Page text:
Fiscal policy refers to the study of How to influence the economy through government spending and taxation.
Fiscal policy describes two governmental actions by the Government. The first is taxation. By levying taxes the Government receives revenue from the populace. Taxes come in many varieties and serve different specific purposes, but the key concept is that taxation is a transfer of assets from the people to the government. The second action is government spending. This may take the for of wages to government employees, social security benefits, smooth roads or fancy weapons. When the government spends, it transfers assets from itself to the Public (although in the case of weaponry, it is not always so obvious that the population holds the assets). Since taxation and government spending represent reversed asset flows, we can think of them as opposite policies.
Monetary policy attempts to control the economy through interest rates and the money supply.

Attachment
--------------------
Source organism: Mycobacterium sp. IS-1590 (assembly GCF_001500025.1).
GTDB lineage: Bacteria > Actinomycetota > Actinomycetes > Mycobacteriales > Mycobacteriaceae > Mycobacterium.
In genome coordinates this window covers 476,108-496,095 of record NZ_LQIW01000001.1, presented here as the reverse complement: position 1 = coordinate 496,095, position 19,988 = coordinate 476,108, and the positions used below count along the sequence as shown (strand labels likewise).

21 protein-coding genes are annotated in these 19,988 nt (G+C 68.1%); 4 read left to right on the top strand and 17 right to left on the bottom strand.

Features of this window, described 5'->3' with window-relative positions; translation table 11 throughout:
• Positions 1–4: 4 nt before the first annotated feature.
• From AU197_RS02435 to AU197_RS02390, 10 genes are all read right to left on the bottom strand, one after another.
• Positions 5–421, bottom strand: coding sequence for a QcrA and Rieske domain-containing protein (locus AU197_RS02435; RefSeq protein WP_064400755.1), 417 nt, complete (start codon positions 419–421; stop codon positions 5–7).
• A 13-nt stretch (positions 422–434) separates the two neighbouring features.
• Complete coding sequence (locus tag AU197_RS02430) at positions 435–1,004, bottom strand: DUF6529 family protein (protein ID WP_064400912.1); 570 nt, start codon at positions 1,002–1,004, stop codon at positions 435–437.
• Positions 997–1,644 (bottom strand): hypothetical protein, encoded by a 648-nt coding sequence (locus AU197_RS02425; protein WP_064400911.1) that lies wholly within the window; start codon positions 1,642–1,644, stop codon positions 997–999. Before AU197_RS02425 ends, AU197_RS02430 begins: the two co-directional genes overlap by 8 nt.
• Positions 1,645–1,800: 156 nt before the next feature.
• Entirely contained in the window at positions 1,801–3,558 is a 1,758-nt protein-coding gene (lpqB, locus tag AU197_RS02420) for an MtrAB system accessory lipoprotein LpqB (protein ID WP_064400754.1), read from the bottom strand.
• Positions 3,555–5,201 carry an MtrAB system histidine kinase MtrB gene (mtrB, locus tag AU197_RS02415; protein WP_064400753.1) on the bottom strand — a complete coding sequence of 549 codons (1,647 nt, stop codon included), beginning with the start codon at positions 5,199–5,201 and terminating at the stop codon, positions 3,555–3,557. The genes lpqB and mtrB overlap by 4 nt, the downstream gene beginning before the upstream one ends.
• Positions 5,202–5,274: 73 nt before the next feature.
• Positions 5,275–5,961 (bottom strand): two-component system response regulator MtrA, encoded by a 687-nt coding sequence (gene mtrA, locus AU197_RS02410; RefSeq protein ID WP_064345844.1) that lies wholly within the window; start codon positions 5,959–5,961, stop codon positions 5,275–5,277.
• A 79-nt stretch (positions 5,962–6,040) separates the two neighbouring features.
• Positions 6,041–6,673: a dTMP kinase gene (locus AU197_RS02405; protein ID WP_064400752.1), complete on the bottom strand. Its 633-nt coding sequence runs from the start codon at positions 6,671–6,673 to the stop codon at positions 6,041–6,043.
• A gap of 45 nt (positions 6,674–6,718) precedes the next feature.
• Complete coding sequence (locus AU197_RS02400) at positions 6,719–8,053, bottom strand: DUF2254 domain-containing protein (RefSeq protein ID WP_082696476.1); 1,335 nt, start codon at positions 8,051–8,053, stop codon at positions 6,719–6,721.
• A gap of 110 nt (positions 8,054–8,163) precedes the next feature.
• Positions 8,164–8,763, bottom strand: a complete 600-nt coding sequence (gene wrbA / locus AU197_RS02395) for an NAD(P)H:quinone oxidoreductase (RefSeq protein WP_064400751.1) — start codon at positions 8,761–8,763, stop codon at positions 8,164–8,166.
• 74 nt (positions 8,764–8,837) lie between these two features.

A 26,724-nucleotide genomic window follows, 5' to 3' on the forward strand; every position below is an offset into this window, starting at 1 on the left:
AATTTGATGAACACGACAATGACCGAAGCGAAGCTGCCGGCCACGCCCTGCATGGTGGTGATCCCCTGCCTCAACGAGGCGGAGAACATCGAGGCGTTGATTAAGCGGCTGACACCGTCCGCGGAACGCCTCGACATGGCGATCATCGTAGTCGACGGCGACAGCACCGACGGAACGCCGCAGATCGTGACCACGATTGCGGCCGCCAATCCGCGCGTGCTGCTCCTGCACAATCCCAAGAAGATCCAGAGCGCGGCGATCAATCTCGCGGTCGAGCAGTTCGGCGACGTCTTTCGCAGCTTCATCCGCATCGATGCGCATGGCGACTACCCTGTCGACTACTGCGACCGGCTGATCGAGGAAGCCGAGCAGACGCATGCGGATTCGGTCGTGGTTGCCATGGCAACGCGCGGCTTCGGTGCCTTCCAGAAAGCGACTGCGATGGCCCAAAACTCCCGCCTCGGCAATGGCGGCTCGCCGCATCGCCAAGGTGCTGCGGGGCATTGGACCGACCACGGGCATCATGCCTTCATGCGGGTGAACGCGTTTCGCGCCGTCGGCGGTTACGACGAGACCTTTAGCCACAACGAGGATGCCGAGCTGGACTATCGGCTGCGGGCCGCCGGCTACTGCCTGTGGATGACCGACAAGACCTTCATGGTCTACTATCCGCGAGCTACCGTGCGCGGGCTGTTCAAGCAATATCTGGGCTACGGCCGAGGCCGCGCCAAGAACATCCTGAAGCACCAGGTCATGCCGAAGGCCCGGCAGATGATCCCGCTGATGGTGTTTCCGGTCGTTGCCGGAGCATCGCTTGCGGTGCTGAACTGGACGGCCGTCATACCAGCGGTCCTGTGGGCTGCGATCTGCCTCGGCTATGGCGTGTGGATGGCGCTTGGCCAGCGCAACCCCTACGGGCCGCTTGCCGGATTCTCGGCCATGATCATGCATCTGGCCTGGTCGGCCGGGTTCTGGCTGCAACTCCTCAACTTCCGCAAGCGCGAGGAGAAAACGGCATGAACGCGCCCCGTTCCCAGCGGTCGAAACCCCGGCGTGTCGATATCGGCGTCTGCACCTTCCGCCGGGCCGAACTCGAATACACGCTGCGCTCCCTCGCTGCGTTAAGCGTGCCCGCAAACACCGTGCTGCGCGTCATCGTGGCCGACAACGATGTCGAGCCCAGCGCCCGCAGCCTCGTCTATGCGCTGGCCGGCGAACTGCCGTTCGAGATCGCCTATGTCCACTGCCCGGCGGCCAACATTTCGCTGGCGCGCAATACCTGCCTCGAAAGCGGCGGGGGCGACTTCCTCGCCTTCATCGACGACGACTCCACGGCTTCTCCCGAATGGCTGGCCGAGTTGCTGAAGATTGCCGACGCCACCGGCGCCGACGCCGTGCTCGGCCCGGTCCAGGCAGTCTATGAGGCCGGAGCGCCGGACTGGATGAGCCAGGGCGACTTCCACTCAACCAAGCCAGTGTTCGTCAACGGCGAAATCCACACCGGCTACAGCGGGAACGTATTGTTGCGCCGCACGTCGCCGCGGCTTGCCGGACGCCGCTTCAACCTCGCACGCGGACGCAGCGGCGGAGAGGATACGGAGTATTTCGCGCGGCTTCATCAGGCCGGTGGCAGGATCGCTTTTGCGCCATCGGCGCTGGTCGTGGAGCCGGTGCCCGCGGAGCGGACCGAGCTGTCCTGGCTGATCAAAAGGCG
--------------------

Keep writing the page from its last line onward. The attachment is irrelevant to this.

Simply stated, monetary policy is carried out by the Fed to change the Money supply. When the fed increases the money supply, the policy is called expansionary. When the fed decreases the money supply, the policy is called contractionary. These policies, like fiscal policy, can be used to control the economy. Under expansionary monetary policy the economy expands and output increases. Under contractionary monetary policy the economy shrinks and output decreases. There are three basic ways that the fed can affect the money supply. The first is through open market operations. The second is by Changing the reserve requirement. The third is through changing the federal funds interest rates. Each of these actions in some way affects the total amount of currency or deposits available to the public.
Both Fiscal and monetary policies are part of macroeconomics. Macroeconomics is a branch of economics that deals with t performance, structure, and behavior of a nation or regional economy as a whole.